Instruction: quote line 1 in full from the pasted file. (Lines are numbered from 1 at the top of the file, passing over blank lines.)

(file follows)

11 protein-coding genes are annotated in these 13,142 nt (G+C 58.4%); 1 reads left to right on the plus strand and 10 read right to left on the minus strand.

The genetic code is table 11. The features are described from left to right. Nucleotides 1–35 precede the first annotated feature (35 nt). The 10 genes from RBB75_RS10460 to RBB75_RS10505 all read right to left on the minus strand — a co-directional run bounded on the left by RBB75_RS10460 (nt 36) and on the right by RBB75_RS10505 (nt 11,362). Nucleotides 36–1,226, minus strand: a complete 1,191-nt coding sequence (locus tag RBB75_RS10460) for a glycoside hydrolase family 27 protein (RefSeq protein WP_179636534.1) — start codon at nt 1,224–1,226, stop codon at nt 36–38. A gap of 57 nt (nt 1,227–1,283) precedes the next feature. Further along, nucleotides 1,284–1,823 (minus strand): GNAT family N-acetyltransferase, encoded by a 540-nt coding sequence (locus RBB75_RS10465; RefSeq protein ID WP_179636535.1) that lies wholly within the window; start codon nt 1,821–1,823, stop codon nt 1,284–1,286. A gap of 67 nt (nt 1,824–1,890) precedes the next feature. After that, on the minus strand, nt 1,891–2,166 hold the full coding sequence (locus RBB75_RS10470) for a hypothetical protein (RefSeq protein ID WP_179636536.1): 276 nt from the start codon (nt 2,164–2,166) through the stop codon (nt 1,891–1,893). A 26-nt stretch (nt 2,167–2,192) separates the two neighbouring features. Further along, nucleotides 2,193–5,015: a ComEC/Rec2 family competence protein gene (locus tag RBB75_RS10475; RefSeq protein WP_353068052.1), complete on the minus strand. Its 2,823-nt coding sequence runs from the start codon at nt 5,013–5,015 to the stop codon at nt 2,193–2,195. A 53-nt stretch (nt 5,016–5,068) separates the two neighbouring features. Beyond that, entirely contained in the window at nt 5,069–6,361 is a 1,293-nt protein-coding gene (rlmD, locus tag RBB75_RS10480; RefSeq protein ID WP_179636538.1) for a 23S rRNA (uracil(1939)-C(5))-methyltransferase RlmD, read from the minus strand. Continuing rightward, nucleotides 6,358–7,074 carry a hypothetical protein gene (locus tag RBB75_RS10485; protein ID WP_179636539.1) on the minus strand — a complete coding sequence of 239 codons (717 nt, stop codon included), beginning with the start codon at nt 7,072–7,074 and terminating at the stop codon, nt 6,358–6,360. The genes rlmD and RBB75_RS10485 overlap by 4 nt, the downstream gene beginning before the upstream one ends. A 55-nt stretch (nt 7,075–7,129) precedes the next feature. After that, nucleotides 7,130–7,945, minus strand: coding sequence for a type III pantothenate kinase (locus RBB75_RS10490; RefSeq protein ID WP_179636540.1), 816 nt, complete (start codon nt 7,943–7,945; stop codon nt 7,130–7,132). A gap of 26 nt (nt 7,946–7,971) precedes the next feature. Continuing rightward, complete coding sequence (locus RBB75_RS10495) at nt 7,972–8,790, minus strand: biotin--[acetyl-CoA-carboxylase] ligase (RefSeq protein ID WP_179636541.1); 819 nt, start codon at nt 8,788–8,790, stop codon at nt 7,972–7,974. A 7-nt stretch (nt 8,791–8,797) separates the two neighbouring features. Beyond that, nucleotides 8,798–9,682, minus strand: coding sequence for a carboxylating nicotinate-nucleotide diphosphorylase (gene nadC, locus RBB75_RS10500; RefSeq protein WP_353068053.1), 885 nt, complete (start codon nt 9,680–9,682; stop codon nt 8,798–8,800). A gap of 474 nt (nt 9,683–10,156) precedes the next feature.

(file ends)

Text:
11 protein-coding genes are annotated in these 13,142 nt (G+C 58.4%); 1 reads left to right on the plus strand and 10 read right to left on the minus strand.